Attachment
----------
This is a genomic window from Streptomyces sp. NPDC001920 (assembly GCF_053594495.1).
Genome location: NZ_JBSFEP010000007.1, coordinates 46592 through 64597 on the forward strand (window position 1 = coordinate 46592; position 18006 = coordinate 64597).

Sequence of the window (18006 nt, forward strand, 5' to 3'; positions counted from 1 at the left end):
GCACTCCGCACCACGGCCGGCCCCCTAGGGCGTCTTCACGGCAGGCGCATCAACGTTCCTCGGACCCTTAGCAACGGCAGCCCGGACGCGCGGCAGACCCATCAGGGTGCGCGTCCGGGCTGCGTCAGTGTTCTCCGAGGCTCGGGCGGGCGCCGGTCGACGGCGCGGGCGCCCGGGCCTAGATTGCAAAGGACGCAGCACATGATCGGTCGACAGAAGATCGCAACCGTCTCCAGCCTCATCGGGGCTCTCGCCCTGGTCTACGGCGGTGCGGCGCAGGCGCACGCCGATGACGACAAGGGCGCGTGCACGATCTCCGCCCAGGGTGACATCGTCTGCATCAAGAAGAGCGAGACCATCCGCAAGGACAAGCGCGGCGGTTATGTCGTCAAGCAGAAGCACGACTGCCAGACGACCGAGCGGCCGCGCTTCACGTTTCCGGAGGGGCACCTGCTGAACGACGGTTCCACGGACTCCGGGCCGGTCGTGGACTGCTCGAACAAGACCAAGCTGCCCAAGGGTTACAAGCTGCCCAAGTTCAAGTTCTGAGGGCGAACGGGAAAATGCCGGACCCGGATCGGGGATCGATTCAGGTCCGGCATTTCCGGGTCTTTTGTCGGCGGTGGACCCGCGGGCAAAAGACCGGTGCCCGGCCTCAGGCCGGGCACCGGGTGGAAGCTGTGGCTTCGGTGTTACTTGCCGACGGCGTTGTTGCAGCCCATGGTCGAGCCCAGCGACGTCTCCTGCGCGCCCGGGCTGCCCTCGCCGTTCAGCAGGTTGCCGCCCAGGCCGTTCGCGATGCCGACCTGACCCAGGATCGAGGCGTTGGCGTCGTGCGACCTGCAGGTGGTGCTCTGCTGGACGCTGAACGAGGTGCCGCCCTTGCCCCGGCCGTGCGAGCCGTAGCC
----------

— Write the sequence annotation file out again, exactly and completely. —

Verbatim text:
This is a genomic window from Streptomyces sp. NPDC001920 (assembly GCF_053594495.1).
Genome location: NZ_JBSFEP010000007.1, coordinates 46592 through 64597 on the forward strand (window position 1 = coordinate 46592; position 18006 = coordinate 64597).

Sequence of the window (18006 nt, forward strand, 5' to 3'; positions counted from 1 at the left end):
GCACTCCGCACCACGGCCGGCCCCCTAGGGCGTCTTCACGGCAGGCGCATCAACGTTCCTCGGACCCTTAGCAACGGCAGCCCGGACGCGCGGCAGACCCATCAGGGTGCGCGTCCGGGCTGCGTCAGTGTTCTCCGAGGCTCGGGCGGGCGCCGGTCGACGGCGCGGGCGCCCGGGCCTAGATTGCAAAGGACGCAGCACATGATCGGTCGACAGAAGATCGCAACCGTCTCCAGCCTCATCGGGGCTCTCGCCCTGGTCTACGGCGGTGCGGCGCAGGCGCACGCCGATGACGACAAGGGCGCGTGCACGATCTCCGCCCAGGGTGACATCGTCTGCATCAAGAAGAGCGAGACCATCCGCAAGGACAAGCGCGGCGGTTATGTCGTCAAGCAGAAGCACGACTGCCAGACGACCGAGCGGCCGCGCTTCACGTTTCCGGAGGGGCACCTGCTGAACGACGGTTCCACGGACTCCGGGCCGGTCGTGGACTGCTCGAACAAGACCAAGCTGCCCAAGGGTTACAAGCTGCCCAAGTTCAAGTTCTGAGGGCGAACGGGAAAATGCCGGACCCGGATCGGGGATCGATTCAGGTCCGGCATTTCCGGGTCTTTTGTCGGCGGTGGACCCGCGGGCAAAAGACCGGTGCCCGGCCTCAGGCCGGGCACCGGGTGGAAGCTGTGGCTTCGGTGTTACTTGCCGACGGCGTTGTTGCAGCCCATGGTCGAGCCCAGCGACGTCTCCTGCGCGCCCGGGCTGCCCTCGCCGTTCAGCAGGTTGCCGCCCAGGCCGTTCGCGATGCCGACCTGACCCAGGATCGAGGCGTTGGCGTCGTGCGACCTGCAGGTGGTGCTCTGCTGGACGCTGAACGAGGTGCCGCCCTTGCCCCGGCCGTGCGAGCCGTAGCC